How is the government acting in the interests of the working class?

I think the government, in particular
Chávez, is very conscious of the role of the working class in the revolution. He wants workers to take control of their own situation — not wait for the union federations or the government. Chávez wants cooperatives, workers’ control and socialist-style factories to exist and be successful.

We saw examples of factories that had been given a start by the government but were now self sufficient and working in the economy. Coops and worker-run factories are seeking to create a “new economy”.

The government is making sure that workers, particularly the poorest, are looked after. For example, there is a law that states you can’t sack anyone earning less than twice the minimum wage, and the minimum wage was increased by 30% on May Day. There was a 30% increase to all public servants too, although inflation is running over 20%.
Chávez has pushed for the reduction of the working day from eight hours to six as a way of creating jobs.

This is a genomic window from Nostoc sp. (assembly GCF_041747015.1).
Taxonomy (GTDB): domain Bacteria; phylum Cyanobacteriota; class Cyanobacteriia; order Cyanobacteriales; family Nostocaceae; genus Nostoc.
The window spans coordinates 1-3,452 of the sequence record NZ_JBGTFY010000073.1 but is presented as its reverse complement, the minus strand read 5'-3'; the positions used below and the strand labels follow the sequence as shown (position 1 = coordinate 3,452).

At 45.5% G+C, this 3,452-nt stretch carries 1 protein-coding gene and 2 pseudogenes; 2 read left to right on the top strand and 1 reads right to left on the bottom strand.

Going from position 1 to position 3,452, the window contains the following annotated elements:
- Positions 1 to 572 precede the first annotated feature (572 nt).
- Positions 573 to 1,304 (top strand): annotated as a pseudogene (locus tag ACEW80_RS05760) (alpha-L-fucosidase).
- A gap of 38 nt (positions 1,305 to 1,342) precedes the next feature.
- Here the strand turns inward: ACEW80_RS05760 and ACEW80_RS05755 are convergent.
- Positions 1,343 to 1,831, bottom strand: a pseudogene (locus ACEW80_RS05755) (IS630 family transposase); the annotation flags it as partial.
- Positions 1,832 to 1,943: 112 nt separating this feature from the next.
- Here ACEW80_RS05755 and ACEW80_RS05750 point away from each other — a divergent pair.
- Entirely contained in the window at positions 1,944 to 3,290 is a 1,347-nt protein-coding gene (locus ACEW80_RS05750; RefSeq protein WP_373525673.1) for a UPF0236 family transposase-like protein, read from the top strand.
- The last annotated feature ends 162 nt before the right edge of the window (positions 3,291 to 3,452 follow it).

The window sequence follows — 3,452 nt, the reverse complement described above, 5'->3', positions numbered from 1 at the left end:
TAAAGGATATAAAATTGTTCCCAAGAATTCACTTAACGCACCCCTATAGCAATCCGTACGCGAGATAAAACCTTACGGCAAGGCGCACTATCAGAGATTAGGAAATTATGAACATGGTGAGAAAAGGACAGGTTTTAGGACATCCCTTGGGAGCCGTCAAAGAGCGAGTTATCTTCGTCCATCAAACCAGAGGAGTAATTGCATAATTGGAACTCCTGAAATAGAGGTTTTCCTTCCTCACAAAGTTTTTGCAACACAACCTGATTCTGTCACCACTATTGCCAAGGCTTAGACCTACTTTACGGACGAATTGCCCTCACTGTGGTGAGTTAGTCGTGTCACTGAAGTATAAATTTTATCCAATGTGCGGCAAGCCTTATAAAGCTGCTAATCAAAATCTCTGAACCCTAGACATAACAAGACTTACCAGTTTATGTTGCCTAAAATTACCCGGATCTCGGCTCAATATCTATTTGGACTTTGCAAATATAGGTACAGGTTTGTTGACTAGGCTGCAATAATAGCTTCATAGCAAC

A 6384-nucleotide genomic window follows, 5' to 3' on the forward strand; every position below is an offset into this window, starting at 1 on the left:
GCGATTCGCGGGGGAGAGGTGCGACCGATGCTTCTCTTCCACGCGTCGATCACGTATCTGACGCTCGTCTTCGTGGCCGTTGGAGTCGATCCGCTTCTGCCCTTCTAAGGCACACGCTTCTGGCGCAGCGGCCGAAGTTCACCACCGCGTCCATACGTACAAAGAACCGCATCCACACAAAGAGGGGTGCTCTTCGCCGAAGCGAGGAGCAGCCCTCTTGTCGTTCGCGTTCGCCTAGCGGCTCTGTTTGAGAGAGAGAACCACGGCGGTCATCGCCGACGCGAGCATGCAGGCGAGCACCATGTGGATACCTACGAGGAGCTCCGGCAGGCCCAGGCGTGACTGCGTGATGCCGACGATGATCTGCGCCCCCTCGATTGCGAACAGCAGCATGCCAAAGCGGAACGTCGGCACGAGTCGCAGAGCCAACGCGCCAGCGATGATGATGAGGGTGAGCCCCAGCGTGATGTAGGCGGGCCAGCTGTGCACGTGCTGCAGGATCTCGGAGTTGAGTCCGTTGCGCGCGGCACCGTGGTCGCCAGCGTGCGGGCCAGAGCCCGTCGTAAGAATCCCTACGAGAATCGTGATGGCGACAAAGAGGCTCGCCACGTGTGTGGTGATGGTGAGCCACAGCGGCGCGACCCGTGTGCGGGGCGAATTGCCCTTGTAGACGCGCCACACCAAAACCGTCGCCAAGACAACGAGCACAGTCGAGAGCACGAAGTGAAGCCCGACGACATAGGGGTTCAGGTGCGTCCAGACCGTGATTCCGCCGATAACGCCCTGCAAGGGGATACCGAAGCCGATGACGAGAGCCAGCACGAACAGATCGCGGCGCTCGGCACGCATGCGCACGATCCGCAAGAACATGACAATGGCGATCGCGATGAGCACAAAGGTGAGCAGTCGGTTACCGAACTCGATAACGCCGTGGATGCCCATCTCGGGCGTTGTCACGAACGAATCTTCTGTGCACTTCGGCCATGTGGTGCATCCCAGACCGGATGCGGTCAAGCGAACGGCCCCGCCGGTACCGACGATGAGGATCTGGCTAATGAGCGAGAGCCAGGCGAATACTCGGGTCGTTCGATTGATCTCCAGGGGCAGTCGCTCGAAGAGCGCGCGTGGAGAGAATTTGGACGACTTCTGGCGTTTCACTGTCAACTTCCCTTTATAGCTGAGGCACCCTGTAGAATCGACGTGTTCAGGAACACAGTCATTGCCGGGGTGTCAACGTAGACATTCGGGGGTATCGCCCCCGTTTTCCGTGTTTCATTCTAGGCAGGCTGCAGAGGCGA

You spoke to workers at the newly nationalised Sidor steel company. What can you say about the significance of their struggle and the impact it had on the workforce?

We met with the third secretary of the United Steel Industriy Workers’ Union (SUTISS) at the factory gate, surrounded by at times hundreds of sidoristas — as they call themselves. The other union leaders were in Caracas signing a new collective agreement with

The workers’ enthusiasm in our discussion backed up their claims that it was the workers at Sidor — 13,000 of them — who won the 10-year long campaign to be re-nationalised after the pre-Chavez government privatised the company and their 18-month campaign for a new collective agreement.

It wasn’t
Chávez who gave it to them — it was them who won it!

This is a great example of what
Chávez is repeating to workers and communities: “get organized, create a collective plan, campaign for yourselves. And we will back you up.” I believe Chavez is trying to break dependency on the state and create a society of people who are confident in their own actions.

The sidorista campaign drew out the real attitude of the former labour minister Jose Ramon Rivero, who sided with the transnationals against the striking workers.